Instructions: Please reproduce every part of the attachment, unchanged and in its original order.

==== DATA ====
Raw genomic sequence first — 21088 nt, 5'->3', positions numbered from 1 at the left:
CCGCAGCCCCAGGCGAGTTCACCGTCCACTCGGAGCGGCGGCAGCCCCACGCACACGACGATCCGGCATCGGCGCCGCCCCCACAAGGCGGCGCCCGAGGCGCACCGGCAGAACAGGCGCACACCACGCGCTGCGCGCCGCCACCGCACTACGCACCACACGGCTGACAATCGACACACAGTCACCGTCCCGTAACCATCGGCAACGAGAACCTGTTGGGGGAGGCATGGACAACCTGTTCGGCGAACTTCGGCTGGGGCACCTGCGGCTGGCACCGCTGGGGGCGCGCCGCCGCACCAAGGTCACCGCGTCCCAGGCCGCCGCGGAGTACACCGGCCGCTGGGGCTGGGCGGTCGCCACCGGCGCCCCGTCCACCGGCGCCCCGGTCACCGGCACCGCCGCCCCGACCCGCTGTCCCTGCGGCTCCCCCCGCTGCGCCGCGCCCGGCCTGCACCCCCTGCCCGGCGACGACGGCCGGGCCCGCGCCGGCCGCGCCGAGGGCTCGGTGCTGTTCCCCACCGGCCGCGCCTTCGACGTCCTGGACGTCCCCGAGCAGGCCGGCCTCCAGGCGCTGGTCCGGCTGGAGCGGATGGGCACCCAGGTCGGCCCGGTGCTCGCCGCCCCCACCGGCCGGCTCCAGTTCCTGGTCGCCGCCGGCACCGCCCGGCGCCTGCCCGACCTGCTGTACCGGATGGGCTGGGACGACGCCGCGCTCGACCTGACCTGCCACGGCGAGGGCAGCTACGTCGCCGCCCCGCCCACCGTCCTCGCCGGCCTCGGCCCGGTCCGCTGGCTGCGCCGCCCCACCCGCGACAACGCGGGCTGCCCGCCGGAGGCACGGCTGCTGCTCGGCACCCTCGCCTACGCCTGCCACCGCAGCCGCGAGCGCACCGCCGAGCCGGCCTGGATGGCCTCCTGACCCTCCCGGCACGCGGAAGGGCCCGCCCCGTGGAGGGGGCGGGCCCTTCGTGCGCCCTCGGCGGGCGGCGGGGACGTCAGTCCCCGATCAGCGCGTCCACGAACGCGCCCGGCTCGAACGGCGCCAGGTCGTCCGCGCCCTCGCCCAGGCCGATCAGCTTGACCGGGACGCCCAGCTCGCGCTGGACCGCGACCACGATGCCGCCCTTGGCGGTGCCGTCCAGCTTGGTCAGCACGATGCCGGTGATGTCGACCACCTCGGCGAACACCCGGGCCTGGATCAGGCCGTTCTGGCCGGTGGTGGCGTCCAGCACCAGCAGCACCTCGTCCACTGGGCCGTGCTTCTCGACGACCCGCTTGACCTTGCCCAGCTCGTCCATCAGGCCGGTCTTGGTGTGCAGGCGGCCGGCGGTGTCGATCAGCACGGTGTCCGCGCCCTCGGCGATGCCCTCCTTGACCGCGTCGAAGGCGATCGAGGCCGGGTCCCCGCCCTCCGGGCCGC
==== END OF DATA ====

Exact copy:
Raw genomic sequence first — 21088 nt, 5'->3', positions numbered from 1 at the left:
CCGCAGCCCCAGGCGAGTTCACCGTCCACTCGGAGCGGCGGCAGCCCCACGCACACGACGATCCGGCATCGGCGCCGCCCCCACAAGGCGGCGCCCGAGGCGCACCGGCAGAACAGGCGCACACCACGCGCTGCGCGCCGCCACCGCACTACGCACCACACGGCTGACAATCGACACACAGTCACCGTCCCGTAACCATCGGCAACGAGAACCTGTTGGGGGAGGCATGGACAACCTGTTCGGCGAACTTCGGCTGGGGCACCTGCGGCTGGCACCGCTGGGGGCGCGCCGCCGCACCAAGGTCACCGCGTCCCAGGCCGCCGCGGAGTACACCGGCCGCTGGGGCTGGGCGGTCGCCACCGGCGCCCCGTCCACCGGCGCCCCGGTCACCGGCACCGCCGCCCCGACCCGCTGTCCCTGCGGCTCCCCCCGCTGCGCCGCGCCCGGCCTGCACCCCCTGCCCGGCGACGACGGCCGGGCCCGCGCCGGCCGCGCCGAGGGCTCGGTGCTGTTCCCCACCGGCCGCGCCTTCGACGTCCTGGACGTCCCCGAGCAGGCCGGCCTCCAGGCGCTGGTCCGGCTGGAGCGGATGGGCACCCAGGTCGGCCCGGTGCTCGCCGCCCCCACCGGCCGGCTCCAGTTCCTGGTCGCCGCCGGCACCGCCCGGCGCCTGCCCGACCTGCTGTACCGGATGGGCTGGGACGACGCCGCGCTCGACCTGACCTGCCACGGCGAGGGCAGCTACGTCGCCGCCCCGCCCACCGTCCTCGCCGGCCTCGGCCCGGTCCGCTGGCTGCGCCGCCCCACCCGCGACAACGCGGGCTGCCCGCCGGAGGCACGGCTGCTGCTCGGCACCCTCGCCTACGCCTGCCACCGCAGCCGCGAGCGCACCGCCGAGCCGGCCTGGATGGCCTCCTGACCCTCCCGGCACGCGGAAGGGCCCGCCCCGTGGAGGGGGCGGGCCCTTCGTGCGCCCTCGGCGGGCGGCGGGGACGTCAGTCCCCGATCAGCGCGTCCACGAACGCGCCCGGCTCGAACGGCGCCAGGTCGTCCGCGCCCTCGCCCAGGCCGATCAGCTTGACCGGGACGCCCAGCTCGCGCTGGACCGCGACCACGATGCCGCCCTTGGCGGTGCCGTCCAGCTTGGTCAGCACGATGCCGGTGATGTCGACCACCTCGGCGAACACCCGGGCCTGGATCAGGCCGTTCTGGCCGGTGGTGGCGTCCAGCACCAGCAGCACCTCGTCCACTGGGCCGTGCTTCTCGACGACCCGCTTGACCTTGCCCAGCTCGTCCATCAGGCCGGTCTTGGTGTGCAGGCGGCCGGCGGTGTCGATCAGCACGGTGTCCGCGCCCTCGGCGATGCCCTCCTTGACCGCGTCGAAGGCGATCGAGGCCGGGTCCCCGCCCTCCGGGCCGC